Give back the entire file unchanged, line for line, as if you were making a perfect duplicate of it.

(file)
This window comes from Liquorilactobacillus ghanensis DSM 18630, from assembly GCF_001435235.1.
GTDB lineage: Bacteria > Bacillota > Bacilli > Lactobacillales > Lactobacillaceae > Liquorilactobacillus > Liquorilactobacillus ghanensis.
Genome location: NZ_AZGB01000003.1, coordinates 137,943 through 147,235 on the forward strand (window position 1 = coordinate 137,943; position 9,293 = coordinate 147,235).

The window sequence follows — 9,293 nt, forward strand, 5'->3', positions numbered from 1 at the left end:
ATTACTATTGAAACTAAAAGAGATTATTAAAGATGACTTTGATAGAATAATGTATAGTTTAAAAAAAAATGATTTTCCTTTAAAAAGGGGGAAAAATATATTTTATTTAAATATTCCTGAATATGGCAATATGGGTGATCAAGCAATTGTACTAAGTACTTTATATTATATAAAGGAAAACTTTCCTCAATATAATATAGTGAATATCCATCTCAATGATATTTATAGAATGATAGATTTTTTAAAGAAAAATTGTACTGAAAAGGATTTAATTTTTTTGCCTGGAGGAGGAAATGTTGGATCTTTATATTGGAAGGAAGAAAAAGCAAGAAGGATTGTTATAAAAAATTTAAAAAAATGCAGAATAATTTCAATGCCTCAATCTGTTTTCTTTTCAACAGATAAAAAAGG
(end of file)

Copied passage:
This window comes from Liquorilactobacillus ghanensis DSM 18630, from assembly GCF_001435235.1.
GTDB lineage: Bacteria > Bacillota > Bacilli > Lactobacillales > Lactobacillaceae > Liquorilactobacillus > Liquorilactobacillus ghanensis.
Genome location: NZ_AZGB01000003.1, coordinates 137,943 through 147,235 on the forward strand (window position 1 = coordinate 137,943; position 9,293 = coordinate 147,235).

The window sequence follows — 9,293 nt, forward strand, 5'->3', positions numbered from 1 at the left end:
ATTACTATTGAAACTAAAAGAGATTATTAAAGATGACTTTGATAGAATAATGTATAGTTTAAAAAAAAATGATTTTCCTTTAAAAAGGGGGAAAAATATATTTTATTTAAATATTCCTGAATATGGCAATATGGGTGATCAAGCAATTGTACTAAGTACTTTATATTATATAAAGGAAAACTTTCCTCAATATAATATAGTGAATATCCATCTCAATGATATTTATAGAATGATAGATTTTTTAAAGAAAAATTGTACTGAAAAGGATTTAATTTTTTTGCCTGGAGGAGGAAATGTTGGATCTTTATATTGGAAGGAAGAAAAAGCAAGAAGGATTGTTATAAAAAATTTAAAAAAATGCAGAATAATTTCAATGCCTCAATCTGTTTTCTTTTCAACAGATAAAAAAGG